Len Starting to Show What Suns Already Knew

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When Alex Len’s go-ahead tip-in at Boston feel through the net – accompanied by a whistle signaling a foul in addition to the basket – Jeff Hornacek leapt higher than he had since his playing days.

The excitement is understandable for player and coach, both of whom had eagerly hoped to see in live game action what they’d seen countless times in practice.

“To see Alex, especially coming off that foot, being as active as he is, being able to jump a little bit better for some things…to us, we see a great future for those [young] guys,” Hornacek said.

“They know how to play.”

Hornacek knows that, as do Len’s teammates. They see him every day in practice, witness him use his full skill set before roles and playing time place their necessary restrictions in real games.

When asked what onlookers probably don’t see from Len that he sees every day, starting guard Goran Dragic didn’t hesitate.

“He can really shoot the ball,” Dragic said with an impressed tone and expression. “For his size, for a big guy, he can shoot those big-range shots. In the game, maybe he’s not relaxed and just going into one move. But you know, just relax. Take the shot.”

Len did just that Wednesday night against Orlando. With the shot clock down to five seconds, the 7-foot-1 big man scooped up a loose ball, sized up his defender in the post, and executed a perfect 12-foot turnaround jump shot from the baseline.

Swish.

When Len returned to the bench later in the quarter, he couldn’t contain his relief from assistant coach and big man specialist Kenny Gattison.

“I came to [Kenny and I was like, ‘man, I finally hit that shot,’” Len laughed. “We’ve been working on it every day and I do it in practice all the time. I’m just getting comfortable up there and having fun.”

He would have more before the night was over, finishing with nine points and five rebounds, including a fully extended putback dunk despite his feet hovering out over the top of the restricted area semi-circle.

There were other plays that didn’t show up in the box score. On defense, Len stifled the Orlando big men several times in the paint, preventing their shot attempts from having a serious chance of falling. On offense, a perfect high-low pass to a teammate ended in a missed shot at point-blank range.

By the end of the night, observers had seen much of the skill set that had convinced Hornacek and General Manager Ryan McDonough that Len was their guy at No. 5 in the draft last summer.

“He’s got great touch,” Hornacek said. “He’s got a good feel for the game. He can pass the ball. The game is fast for him right now, but at this stage, for us to be able to throw him in there in big games, he’s not afraid of anything. He’s long. He knows how to take up that space. He goes after rebounds. I think he’s got a great start to his rookie year even though it started late.”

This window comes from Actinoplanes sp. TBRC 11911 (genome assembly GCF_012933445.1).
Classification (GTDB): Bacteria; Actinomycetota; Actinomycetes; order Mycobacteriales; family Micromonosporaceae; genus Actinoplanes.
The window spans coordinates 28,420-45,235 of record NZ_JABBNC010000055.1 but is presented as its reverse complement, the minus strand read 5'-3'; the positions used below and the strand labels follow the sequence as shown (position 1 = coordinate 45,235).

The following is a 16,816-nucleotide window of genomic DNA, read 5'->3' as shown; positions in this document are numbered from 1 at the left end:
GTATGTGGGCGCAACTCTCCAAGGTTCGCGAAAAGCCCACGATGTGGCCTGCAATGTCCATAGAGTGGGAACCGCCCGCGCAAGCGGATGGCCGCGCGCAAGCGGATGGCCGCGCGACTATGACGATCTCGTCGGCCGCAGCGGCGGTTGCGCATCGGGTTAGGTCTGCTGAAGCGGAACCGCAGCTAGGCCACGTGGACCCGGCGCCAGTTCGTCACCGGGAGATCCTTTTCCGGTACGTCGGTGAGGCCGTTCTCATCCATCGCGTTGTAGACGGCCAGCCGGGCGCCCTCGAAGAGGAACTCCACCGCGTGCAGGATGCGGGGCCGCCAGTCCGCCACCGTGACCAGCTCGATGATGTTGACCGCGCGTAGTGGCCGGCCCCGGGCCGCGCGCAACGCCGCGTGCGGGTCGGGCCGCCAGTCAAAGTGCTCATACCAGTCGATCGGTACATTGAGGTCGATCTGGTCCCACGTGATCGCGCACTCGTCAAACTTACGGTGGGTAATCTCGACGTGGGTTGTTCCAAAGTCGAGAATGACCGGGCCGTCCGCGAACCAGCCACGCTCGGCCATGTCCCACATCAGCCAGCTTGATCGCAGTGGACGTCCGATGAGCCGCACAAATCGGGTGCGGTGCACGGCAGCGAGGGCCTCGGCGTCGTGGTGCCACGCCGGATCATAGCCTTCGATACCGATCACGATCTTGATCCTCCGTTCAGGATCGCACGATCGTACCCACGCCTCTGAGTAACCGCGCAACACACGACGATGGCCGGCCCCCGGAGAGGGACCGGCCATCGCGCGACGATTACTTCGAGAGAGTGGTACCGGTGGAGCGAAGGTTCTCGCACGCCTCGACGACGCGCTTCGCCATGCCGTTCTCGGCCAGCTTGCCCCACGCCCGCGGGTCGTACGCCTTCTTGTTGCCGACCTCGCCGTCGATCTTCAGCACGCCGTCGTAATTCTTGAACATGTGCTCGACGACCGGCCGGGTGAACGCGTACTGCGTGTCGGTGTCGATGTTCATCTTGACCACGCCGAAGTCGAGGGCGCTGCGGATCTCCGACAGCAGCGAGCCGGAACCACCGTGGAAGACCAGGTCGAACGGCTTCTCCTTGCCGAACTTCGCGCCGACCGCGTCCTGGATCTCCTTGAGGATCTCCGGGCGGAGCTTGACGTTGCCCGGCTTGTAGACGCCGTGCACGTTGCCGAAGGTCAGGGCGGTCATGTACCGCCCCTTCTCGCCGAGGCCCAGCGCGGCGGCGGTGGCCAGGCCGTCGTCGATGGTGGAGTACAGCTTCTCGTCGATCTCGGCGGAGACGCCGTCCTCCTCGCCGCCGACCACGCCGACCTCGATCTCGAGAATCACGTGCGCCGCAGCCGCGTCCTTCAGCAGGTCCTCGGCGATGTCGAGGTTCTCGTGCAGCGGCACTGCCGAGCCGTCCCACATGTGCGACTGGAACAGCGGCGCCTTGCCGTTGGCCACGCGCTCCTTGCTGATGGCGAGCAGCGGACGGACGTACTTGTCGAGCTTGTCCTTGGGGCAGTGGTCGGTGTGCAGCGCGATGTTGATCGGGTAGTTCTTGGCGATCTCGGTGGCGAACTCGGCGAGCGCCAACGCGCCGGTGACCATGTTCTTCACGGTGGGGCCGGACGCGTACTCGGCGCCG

Offseason foot surgeries caused the late start, and kept Len in a suit for the first half of the season. By the time he was able to play without pain, the Suns had established themselves as a possible playoff team with a rotation Hornacek was reluctant to alter more than necessary.

“I think he’s probably 30 percent of where he’s going to be at some point of his career. He’s going to be a great player for us.”

— Jeff Hornacek on Alex Len

It was left up to Len to catch up in practice and learn by watching, much as starting big man Miles Plumlee was forced to do in Indiana last season, when he played a total of 55 minutes (Len has already logged nearly six times that amount).

“You’re always emphasizing to the guys that they can learn from sitting there,” Hornacek said. “You can always go back to what Miles said. Last year he didn’t play in Indiana. But he learned. He learned what was going on out there. You can always learn other team’s plays. You can learn a guy’s tendencies. These guys probably haven’t seen these NBA players as much. Even though they’re not playing on the court, there’s still time to learn and grow and try to do things in practice.”

Yet Hornacek made sure to give Len opportunities when the games provided them. Last week’s heroics at Boston came due to 1) Miles Plumlee getting poked in the eye in the fourth quarter and 2) Phoenix’s need to limit Celtics big man Jared Sullinger.

In just nine minutes – the last nine of a close game on the road – Len showed how much he’d progressed, finishing with six points (including the big tip-in and-one), three rebounds, a block and an assist.

Dragic appreciates those moments better than most, having experienced early in his career the anxiety of wanting to do in a game what he did every day on the practice court.

“It’s a work in progress,” Dragic said. “For some players it can come earlier, some players no. Everybody knows what Alex can do. It depends on how he’s prepared mentally for the game. All of those little things, they mean something. Maybe now it affects him a little bit more, how he’s going to approach the game. I think through time, he’s going to figure out those things and he’s going to be great.”

Hornacek agrees, more than hinting that they haven’t seen anything yet.

“I think he’s probably 30 percent of where he’s going to be at some point of his career,” Hornacek said.

“He’s going to be a great player for us.”